Rather than just exploring Mars and other planets, NASA also leads important climate research on the Earth. One of those projects is the agency’s Cloud-Aerosol LIdar with Orthogonal Polarization (CALIOP), an instrument aboard the Cloud-Aerosol Lidar and Infrared Pathfinder Satellite Observation (CALIPSO) satellite, which monitors plankton levels through clouds.
Previously, NASA relied on the reflection of the sun on the ocean to measure plankton level from the satellite. However, this Lidar-based system is able to see vegetation any time even through some light clouds, without depending on outside light source.
“CALIOP was a game-changer in our thinking about ocean remote sensing from space,” said Chris Hostetler, a research scientist at Langley. “We were able to study the workings of the high-latitude ocean ecosystem during times of year when we were previously completely blind.”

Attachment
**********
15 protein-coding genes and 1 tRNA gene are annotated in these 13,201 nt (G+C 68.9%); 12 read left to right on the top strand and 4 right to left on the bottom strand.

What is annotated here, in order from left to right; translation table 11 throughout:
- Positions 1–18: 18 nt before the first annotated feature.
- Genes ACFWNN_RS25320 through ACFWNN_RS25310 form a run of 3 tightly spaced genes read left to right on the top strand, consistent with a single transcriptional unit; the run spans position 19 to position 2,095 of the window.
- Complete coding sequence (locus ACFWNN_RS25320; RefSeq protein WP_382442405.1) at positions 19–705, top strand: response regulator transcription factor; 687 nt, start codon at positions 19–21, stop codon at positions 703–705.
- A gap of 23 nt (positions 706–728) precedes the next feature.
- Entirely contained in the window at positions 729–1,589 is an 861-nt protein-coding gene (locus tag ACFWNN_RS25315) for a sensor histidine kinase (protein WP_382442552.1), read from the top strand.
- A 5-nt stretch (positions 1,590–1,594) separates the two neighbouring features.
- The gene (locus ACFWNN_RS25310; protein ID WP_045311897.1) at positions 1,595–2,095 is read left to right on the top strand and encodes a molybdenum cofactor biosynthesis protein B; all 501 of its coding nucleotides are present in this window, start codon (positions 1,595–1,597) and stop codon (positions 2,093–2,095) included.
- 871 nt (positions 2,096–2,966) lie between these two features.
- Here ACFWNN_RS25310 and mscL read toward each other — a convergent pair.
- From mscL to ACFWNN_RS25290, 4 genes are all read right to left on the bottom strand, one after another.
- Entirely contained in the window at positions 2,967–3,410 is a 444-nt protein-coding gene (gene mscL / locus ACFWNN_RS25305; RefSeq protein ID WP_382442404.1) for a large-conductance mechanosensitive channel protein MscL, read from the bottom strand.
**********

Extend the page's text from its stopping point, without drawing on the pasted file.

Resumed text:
— NASA (@NASA) December 21, 2016
Since 2006, scientists have been studying the variations in plankton with CALIOP. “The take home message is that if we want to understand the biological food web and production of the polar systems as a whole, we have to focus both on changes in ice cover and changes in the ecosystems that regulate this delicate balance between predators and prey,” said Michael Behrenfeld, a marine plankton expert at Oregon State University in Corvallis.
Researchers are now testing new Lidar technology that would let them better monitor how phytoplankton are distributed through the sunlit layer of the ocean. This will enhance the knowledge of phytoplankton concentrations as well as photosynthesis and will disclose more about the causes of phytoplankton blooms.